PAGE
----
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Polls Continue To Show Support For Basic Outline Of Senate Immigration Bill

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While the Senate was debating the so-called “Gang of Eight” bill, polls consistently showed that the majority of Americans supported the basic outlines of the bill, including the “path to citizenship” that was causing so many Republican Senators to oppose the bill. Now that the bill has passed the Senate and we wait for action in the House, the polling continues to show that the Senate plan, along with perhaps additional border security provisions continues to enjoy strong support.

First up, there’s a new poll from The Washington Post and ABC News:

A big majority of Americans supports a Senate-approved surge of manpower and fencing along the U.S. Mexico border, according to a new Washington Post-ABC News poll. But some recoil at the $46 billion price tag, highlighting deep partisan disagreement about whether the heightened effort is worth the cost.

The second major component of the Senate bill also wins majority support. Some 55 percent support a “pathway to citizenship” for undocumented immigrants, nearly identical to three recent Post-ABC polls asking the same question about “illegal immigrants.”

On Tuesday President Obama demanded once again that Congress include a way for undocumented immigrants to become citizens, a sticking point for House Republicans who want to address border security first. The poll finds continued hesitance among their base: 58 percent of Republicans oppose a path to citizenship, while most independents (55 percent) and Democrats (69 percent) support it.

An even larger majority, 64 percent, support adding 20,000 border agents and 700 miles of fence along the border with Mexico. But support drops by 11 percentage points, to 53 percent, among the random half of respondents who were asked the same question but also told the measures came “at a cost of 46 billion dollars.” (Respondents were randomly assigned to hear the proposal with or without the cost; results for each group are reported separately).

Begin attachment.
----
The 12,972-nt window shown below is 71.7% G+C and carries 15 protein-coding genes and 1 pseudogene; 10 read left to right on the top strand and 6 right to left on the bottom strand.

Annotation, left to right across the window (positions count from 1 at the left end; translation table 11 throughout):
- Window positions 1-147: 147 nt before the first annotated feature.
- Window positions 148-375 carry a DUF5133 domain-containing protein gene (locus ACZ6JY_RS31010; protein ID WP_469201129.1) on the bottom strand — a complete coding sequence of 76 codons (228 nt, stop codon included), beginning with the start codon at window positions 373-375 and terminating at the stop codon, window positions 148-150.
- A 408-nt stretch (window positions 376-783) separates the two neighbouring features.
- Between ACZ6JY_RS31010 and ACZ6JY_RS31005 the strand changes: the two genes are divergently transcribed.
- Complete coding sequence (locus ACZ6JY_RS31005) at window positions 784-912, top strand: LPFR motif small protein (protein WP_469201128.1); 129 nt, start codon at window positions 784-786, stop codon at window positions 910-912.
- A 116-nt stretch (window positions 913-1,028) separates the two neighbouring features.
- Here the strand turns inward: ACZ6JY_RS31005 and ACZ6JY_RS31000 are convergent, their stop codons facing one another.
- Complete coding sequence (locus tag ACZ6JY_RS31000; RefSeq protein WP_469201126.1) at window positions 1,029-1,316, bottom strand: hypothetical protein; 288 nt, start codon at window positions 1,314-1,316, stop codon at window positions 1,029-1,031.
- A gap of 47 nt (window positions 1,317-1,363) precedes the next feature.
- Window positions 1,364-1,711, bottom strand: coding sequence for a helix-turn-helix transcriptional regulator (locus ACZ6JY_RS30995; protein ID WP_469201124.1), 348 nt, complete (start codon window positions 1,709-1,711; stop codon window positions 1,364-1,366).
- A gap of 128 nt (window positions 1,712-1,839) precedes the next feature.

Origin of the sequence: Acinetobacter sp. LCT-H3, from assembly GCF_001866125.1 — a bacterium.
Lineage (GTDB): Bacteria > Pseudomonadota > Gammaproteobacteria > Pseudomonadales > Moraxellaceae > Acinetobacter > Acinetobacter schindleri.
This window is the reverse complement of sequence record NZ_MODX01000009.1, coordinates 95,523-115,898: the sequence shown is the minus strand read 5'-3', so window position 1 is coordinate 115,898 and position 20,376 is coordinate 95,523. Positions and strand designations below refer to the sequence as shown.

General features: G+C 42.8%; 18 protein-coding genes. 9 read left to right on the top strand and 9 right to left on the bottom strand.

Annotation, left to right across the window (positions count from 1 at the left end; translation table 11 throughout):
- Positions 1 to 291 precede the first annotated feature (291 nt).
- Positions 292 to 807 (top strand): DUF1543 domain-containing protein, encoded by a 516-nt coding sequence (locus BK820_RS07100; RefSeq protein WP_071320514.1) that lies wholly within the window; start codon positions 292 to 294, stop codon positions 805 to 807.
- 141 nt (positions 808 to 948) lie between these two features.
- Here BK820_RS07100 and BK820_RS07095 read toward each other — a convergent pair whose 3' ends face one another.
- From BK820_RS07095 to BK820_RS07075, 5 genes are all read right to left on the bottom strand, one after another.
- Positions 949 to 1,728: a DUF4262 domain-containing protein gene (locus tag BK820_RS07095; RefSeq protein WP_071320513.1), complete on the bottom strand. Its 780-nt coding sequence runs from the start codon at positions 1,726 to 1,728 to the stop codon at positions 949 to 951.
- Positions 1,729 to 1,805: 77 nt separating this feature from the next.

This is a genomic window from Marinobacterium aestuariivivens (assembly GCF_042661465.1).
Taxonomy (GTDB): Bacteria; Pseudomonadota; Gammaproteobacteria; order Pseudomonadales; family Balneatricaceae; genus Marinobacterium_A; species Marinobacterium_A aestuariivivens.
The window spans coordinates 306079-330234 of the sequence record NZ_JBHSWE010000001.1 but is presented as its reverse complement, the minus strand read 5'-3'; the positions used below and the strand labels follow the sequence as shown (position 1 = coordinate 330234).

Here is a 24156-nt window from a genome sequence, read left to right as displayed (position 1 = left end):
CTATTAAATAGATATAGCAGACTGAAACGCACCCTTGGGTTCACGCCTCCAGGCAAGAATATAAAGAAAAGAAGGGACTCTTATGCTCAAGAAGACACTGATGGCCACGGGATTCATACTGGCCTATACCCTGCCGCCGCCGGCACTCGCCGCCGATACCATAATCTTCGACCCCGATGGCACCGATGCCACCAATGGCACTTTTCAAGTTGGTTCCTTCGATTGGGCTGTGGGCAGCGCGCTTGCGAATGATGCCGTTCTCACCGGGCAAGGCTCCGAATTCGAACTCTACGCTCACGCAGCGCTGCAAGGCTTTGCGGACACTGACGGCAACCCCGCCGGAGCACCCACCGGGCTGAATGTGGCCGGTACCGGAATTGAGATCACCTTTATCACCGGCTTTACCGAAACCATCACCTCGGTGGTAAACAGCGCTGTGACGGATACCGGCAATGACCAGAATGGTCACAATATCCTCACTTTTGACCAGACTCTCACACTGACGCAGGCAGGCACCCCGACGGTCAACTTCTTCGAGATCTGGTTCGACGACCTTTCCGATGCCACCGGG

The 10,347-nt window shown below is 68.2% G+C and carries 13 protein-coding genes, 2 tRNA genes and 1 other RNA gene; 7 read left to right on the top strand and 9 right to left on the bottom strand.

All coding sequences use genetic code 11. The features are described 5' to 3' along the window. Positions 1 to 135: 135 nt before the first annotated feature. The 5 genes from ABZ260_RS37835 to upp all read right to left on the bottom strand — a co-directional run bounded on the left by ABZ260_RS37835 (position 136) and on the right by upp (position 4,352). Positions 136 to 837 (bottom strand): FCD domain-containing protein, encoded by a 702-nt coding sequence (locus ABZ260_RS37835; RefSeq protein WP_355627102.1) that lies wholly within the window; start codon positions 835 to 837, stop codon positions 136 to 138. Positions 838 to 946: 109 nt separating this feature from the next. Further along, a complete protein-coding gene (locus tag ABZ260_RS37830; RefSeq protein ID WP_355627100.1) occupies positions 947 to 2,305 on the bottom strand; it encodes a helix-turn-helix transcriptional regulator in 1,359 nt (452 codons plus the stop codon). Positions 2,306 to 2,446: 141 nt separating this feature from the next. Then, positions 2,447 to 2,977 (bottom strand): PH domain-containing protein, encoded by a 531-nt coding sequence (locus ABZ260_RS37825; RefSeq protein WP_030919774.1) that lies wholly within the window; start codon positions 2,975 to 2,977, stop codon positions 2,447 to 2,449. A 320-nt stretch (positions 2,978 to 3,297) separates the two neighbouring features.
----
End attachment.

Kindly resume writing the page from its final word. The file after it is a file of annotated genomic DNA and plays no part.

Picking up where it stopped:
While Senate bill’s two cornerstones each enjoy majority support, the overlap is far from complete and breaks down along well-worn party lines. Democrats express wide support for a pathway to citizenship but fewer than half (43 percent) support border controls for the price of $46 billion. Republicans overwhelmingly support heightened border control but are against the idea of a citizenship path.

These results are mirrored in a poll from National Journal:

A strong majority of Americans, 59 percent, said they would like to see the House either pass the Senate’s immigration bill as is or pass a version with even tougher border-control measures, according to the latest United Technologies/National Journal Congressional Connection Poll.

In contrast, only one in five voters said they prefer that the House pass no immigration legislation at all, and only 13 percent said they want the House to strip the path to citizenship from the Senate’s bill.

In the survey, respondents were given four options for how the House should proceed on immigration. The two most popular answers were to pass the Senate bill with tougher border-enforcement provisions (30 percent) and to pass the Senate measure as is (29 percent).

House Speaker John Boehner has ruled out the latter option, and his conservative Republican Conference has expressed little interest in any package with a path to citizenship for the millions of people now living in the country illegally.

The trouble for Republicans is that passing immigration legislation without a path to citizenship was respondents’ least popular option across all age groups and income levels, among both men and women, in cities, suburbs, and rural areas.

(…)

In the survey, 37 percent of Democrats said they wanted the House to simply pass the Senate bill—a position supported by only 18 percent of Republicans. But Republicans were not enamored of the idea of stripping out citizenship provisions (16 percent) or passing no bill at all (16 percent). Instead, a plurality of Republicans, 42 percent, said they would like the House to pass a version of the Senate legislation but with firmer border-security provisions.